The first Sunday in May—May 2nd this year—is Decoration Day at Memory Gardens on Highway 69 in Hardin County. It’s one of three cemeteries we own and the one where my parents are buried, so every year I travel south to make pictures and post them on the funeral homes’ Facebook page. And to say “hi” to Mother and Dad.
We never officially set a Decoration Day. As a matter of fact, for the longest we didn’t even know we had one. The folks with family buried there looked up the road a piece at Graham Cemetery and decided it made perfect sense to hold Decoration at Memory Gardens the same day as Graham’s . . . since they were so geographically close. And so it was. They just forgot to mention it to us for a few years.
On this particular Sunday I was racing the rain. Storms were predicted for the afternoon and evening, so I made my way to the cemetery a bit earlier than I usually do. Even at that, there were already folks there, walking the cemetery to admire the flowers, gathering around the graves of their family members to share stories and make pictures of everyone in attendance. A good many of the flowers had been placed the day before by families or florists, but there were still people exiting their cars, bouquets and children in hand, headed to the graves of their loved ones to honor those who lie beneath the sod and to teach their children to do the same.
A brief note of explanation before I continue. Whenever I enter a space, whether it be a store or a restaurant, a park or a cemetery, I try not to look at people. For one thing, I don’t want them to think I’m staring at them, which is, quite frankly, never the case. Through them, maybe, but never at them. For another, if they see me and they know me, conversation is then required. I’m just not very good at that. I always feel like my mouth begins operation before my brain engages . . . and the results aren’t always the best.
Given the foregoing explanation, I was focused on the flowers before me, trying to decide which ones to photograph, when I heard my name. Now, I may pretend I don’t see you (actually, there’s no pretending to it), but I won’t ignore you if you speak. So I looked up, searching for the source. It took me a moment to recognize him. He looked thinner . . . older than I remembered him looking when his wife died, which had been long enough ago for the monument to be in place but not for the freshly laid sod to have greened up. We spoke for a minute and then I left him to his contemplation. He had come to spend time with her, not with me, and as he stood, head slightly bowed, fidgeting with a twig he had picked up, I could tell these moments were hard. I don’t know how long he’d been there when I arrived, but shortly afterwards he slowly walked across the cemetery, got into his truck, and left.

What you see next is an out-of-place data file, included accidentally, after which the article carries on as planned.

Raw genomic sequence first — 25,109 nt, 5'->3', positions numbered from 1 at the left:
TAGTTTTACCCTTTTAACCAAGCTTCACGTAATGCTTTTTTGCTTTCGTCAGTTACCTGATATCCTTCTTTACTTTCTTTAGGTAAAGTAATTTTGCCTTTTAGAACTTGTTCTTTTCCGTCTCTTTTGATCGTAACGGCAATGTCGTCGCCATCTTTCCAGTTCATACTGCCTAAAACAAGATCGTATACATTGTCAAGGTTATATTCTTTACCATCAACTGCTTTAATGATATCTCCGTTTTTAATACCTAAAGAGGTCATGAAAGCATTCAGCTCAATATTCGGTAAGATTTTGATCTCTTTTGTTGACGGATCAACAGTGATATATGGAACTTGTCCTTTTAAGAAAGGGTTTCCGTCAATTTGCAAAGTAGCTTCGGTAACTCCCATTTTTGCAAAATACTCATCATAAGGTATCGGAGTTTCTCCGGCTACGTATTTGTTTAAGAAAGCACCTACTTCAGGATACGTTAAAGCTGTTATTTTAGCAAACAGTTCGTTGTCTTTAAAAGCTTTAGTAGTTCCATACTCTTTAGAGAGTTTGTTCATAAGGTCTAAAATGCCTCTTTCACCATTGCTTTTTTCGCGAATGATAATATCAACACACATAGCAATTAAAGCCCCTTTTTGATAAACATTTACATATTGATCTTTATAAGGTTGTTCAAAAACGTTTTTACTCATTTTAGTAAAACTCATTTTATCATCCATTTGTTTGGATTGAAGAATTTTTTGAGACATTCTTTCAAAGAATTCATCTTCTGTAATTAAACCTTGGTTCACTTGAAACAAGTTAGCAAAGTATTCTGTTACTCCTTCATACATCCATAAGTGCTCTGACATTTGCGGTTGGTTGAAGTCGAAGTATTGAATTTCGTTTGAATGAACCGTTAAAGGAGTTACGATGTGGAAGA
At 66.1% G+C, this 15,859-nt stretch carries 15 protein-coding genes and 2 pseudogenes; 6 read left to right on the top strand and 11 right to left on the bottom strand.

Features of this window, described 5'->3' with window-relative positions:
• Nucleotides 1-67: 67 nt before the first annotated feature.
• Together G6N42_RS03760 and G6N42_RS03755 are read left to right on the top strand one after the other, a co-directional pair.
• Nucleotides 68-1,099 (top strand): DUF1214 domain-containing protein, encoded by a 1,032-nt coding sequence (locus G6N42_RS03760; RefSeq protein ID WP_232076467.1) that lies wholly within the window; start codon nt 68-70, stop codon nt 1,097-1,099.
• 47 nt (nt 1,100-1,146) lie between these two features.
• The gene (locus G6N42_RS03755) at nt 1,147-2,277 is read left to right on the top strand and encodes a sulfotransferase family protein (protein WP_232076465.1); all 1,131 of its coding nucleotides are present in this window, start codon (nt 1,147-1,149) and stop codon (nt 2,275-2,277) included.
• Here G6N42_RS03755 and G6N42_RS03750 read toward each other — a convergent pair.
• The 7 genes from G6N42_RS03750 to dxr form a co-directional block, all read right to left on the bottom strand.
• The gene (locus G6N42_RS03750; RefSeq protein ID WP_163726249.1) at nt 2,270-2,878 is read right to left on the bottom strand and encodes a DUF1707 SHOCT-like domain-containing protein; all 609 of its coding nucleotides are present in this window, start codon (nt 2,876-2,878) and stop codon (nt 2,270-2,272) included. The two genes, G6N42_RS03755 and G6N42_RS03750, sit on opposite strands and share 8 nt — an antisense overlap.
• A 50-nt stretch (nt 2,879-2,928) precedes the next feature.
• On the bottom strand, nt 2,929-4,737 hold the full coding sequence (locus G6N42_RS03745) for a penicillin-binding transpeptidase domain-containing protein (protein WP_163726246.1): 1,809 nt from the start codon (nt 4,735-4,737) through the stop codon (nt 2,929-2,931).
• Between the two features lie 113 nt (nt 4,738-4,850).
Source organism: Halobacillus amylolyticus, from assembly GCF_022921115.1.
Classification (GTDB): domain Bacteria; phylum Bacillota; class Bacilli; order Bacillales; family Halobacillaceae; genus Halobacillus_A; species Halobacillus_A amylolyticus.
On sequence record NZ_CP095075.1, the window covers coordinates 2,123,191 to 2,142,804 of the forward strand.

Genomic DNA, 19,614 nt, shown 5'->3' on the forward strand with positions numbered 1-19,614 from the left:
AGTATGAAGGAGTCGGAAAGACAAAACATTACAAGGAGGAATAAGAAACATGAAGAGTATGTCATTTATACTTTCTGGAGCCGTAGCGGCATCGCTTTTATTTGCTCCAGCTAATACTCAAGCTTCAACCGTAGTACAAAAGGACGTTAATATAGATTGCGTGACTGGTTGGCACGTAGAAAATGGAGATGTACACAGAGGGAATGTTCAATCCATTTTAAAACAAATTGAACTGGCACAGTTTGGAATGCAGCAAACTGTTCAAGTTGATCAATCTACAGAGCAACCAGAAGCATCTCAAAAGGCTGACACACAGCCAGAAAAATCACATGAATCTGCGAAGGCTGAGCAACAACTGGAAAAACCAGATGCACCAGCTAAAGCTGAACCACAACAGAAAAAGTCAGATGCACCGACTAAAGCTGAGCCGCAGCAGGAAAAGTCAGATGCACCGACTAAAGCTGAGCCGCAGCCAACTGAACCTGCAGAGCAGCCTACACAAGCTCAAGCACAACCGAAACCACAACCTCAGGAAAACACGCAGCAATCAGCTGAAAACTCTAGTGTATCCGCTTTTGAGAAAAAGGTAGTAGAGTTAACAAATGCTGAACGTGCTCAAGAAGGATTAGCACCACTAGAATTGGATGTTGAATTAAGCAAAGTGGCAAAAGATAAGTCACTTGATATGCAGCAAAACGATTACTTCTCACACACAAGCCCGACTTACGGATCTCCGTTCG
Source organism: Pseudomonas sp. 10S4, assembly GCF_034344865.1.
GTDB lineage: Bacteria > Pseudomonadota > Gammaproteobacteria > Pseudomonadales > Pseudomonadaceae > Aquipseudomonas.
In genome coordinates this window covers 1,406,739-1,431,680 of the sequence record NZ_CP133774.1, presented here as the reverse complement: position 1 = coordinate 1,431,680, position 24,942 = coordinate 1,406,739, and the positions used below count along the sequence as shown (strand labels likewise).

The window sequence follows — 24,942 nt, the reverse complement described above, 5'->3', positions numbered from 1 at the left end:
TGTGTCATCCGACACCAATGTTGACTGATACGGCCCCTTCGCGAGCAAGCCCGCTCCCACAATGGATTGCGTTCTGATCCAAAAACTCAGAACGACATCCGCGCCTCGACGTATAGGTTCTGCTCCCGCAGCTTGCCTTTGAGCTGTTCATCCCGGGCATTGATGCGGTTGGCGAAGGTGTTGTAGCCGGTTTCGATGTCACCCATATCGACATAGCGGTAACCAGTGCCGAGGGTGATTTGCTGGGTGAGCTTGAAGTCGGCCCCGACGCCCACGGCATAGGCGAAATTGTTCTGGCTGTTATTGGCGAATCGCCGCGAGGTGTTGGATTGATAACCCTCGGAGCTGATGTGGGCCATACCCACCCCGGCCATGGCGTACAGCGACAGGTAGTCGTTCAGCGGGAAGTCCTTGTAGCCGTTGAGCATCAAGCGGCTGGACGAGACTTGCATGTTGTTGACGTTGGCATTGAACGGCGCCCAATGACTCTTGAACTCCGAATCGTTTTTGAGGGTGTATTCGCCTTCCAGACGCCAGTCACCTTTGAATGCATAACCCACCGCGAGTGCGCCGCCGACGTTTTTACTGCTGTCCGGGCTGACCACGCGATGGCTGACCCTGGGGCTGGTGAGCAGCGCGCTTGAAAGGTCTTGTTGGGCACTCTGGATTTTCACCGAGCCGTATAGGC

As I watched him continue around the drive toward the south exit, a familiar figure caught my eye. He had been there the year before . . . and the year before that. As a matter of fact, he’d been making daily pilgrimages to the cemetery, weather permitting, for almost four years, often bringing his lawn chair and sitting with his wife for as long as Life would permit. I stopped and spoke with him one year, asking permission to take his picture and tell the world of his dedication, and he readily agreed. He showed me his yellow rose belt buckle and rolled up his sleeve to show me his yellow rose tattoo. He’d made it through years in the military and never been tempted to ink anything into his skin. But her favorite flower was a yellow rose, and that was the only reason he needed when she left him. The foundation of his dedication is his love for her, and I have no doubt that he’ll visit her grave as long as the good Lord lets him.
I wandered a while longer, around Serenity, across Christus, and into the Garden of Devotion. As I began to make my way back to my van, he had completed the slow walk back to his car. We left almost together, headed to very different places under very different circumstances. And as I drove, I thought a great deal about these two gentlemen—and all the other husbands and wives that I know are walking this same path. There is comfort to be found at the foot of those graves. They know someone they loved dearly and spent a lifetime with is no longer suffering. But there are also no more moments together. They come and they stand . . . or they sit . . . because at that place they are as close to that person’s physical remains as they will ever be again. At that place they can remember the past they shared . . . they can feel the loneliness of the present . . . and they can be reassured that someday in the future they will be together again.
About the author: Lisa Shackelford Thomas is a fourth generation member of a family that’s been in funeral service since 1926. She has been employed at Shackelford Funeral Directors in Savannah, Tennessee for over 40 years and currently serves as the manager there. Any opinions expressed here are hers and hers alone, and may or may not reflect the opinions of other Shackelford family members or staff.